In Ontario, you may be entitled to receive, or required to pay, spousal support after the end of your relationship if you and your spouse:
- were married;
- lived together in a marriage-like relationship for at least three years; or
- had a child together and were in a relationship “of some permanence.”
Not every divorce or separation will result in an order for spousal support. Determining which party (if any) is entitled to spousal support is a complex issue. Calculating an appropriate amount of spousal support in a given situation is equally complicated. If you think you might be entitled to receive spousal support from your ex-spouse, contact a family law lawyer right away.
Are you entitled to spousal support?
Just because one spouse earns more than the other does not mean that spouse will be required to pay spousal support at the end of the relationship. Various factors go into this assessment, but common situations that may lead to a spousal support order include situations where:
- the spouses had a cohabitation or marriage agreement that included an agreement about spousal support;
- the break-up had a disproportionate effect on the financial situation of one spouse, creating a need for a spousal support order; or
- one spouse took on a role during the relationship that negatively impacted their ability to earn an income, generally benefiting the other spouse (for example, one spouse stayed home to look after the children).
How is spousal support calculated?
The Spousal Support Advisory Guidelines were created to help the courts calculate a fair value of spousal support and provide some consistency to spousal support orders across the country. While they are not mandatory, the courts have determined that they should be followed unless there is a particular reason not to follow them.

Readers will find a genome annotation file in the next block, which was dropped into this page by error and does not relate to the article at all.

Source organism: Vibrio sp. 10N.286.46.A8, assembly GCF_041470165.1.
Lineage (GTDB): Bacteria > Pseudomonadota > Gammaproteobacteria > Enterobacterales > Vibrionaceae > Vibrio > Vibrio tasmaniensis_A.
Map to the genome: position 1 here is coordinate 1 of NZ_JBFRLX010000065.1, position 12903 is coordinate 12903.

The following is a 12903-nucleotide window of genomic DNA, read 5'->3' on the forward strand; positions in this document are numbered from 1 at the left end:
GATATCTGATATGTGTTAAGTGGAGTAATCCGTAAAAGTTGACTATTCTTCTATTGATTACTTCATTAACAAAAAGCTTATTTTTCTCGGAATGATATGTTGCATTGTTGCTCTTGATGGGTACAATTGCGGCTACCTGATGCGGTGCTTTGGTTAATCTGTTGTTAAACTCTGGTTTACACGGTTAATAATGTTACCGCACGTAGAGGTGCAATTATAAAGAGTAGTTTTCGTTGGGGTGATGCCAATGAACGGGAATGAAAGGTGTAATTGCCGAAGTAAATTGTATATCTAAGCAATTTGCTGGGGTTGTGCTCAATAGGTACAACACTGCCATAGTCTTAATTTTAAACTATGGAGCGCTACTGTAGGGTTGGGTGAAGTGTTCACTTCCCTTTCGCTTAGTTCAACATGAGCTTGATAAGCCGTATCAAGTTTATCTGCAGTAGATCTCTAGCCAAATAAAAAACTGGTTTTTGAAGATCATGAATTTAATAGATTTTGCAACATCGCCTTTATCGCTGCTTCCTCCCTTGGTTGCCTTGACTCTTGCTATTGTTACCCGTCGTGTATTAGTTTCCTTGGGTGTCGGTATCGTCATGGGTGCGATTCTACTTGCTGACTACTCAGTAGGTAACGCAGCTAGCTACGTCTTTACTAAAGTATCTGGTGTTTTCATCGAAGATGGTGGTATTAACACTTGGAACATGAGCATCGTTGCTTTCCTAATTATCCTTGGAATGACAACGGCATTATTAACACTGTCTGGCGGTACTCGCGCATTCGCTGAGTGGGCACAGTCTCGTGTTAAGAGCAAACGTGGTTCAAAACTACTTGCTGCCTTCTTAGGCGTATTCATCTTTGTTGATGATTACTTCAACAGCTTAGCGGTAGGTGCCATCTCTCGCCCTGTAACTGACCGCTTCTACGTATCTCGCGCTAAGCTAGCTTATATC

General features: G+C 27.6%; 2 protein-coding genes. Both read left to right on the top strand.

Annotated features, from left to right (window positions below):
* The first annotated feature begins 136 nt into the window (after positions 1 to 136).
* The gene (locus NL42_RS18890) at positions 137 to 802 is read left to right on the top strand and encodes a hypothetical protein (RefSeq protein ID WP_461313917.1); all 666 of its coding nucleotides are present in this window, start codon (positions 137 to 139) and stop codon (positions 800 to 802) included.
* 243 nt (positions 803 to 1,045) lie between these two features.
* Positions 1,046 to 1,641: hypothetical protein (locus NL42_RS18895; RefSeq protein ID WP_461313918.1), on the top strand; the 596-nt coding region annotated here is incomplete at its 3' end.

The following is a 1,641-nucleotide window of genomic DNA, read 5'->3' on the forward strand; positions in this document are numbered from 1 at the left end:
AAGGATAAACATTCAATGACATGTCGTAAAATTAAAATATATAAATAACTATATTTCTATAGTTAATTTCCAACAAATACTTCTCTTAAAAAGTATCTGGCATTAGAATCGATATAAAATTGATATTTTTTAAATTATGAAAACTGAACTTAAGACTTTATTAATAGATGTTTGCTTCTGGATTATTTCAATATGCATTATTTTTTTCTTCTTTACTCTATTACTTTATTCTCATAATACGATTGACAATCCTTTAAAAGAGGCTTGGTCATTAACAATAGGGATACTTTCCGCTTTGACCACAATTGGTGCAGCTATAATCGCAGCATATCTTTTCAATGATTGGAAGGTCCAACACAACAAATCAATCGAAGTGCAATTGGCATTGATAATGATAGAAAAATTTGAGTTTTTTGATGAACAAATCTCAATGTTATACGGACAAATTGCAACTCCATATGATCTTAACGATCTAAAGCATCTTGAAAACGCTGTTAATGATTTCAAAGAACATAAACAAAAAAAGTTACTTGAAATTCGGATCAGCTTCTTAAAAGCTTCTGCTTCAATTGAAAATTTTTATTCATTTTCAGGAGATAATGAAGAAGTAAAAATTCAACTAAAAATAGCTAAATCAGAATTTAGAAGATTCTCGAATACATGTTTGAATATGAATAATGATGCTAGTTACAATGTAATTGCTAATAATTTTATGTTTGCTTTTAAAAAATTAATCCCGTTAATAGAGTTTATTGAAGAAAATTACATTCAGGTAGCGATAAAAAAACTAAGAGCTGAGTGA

The Spousal Support guidelines use formulas to calculate an appropriate range of spousal support in a given case. The formulas take into account:
- the length of the relationship;
- the incomes of the parties;
- the ages of the parties; and
- whether the parties have children and whether child support will be paid by one party.
What if you already have an order for spousal support?
Once you have an agreement or an order for spousal support, you can register with the Family Responsibility Office and they will take care of any enforcement issues.
At some point, circumstances may change and you and your spouse may agree to a change or a cancellation of the spousal support order. If you are unable to reach an agreement, one of you may go to court to ask for a new order based on the changed circumstances, such as a lost job or retirement.
Contact Knights Law Professional Corporation For Legal Assistance Today
Even if you and your ex-spouse agree that one of you will pay spousal support to the other, this is a complicated issue to navigate without legal advice. A professional can ensure that you know your rights and responsibilities relating to spousal support. Call a family law lawyer today.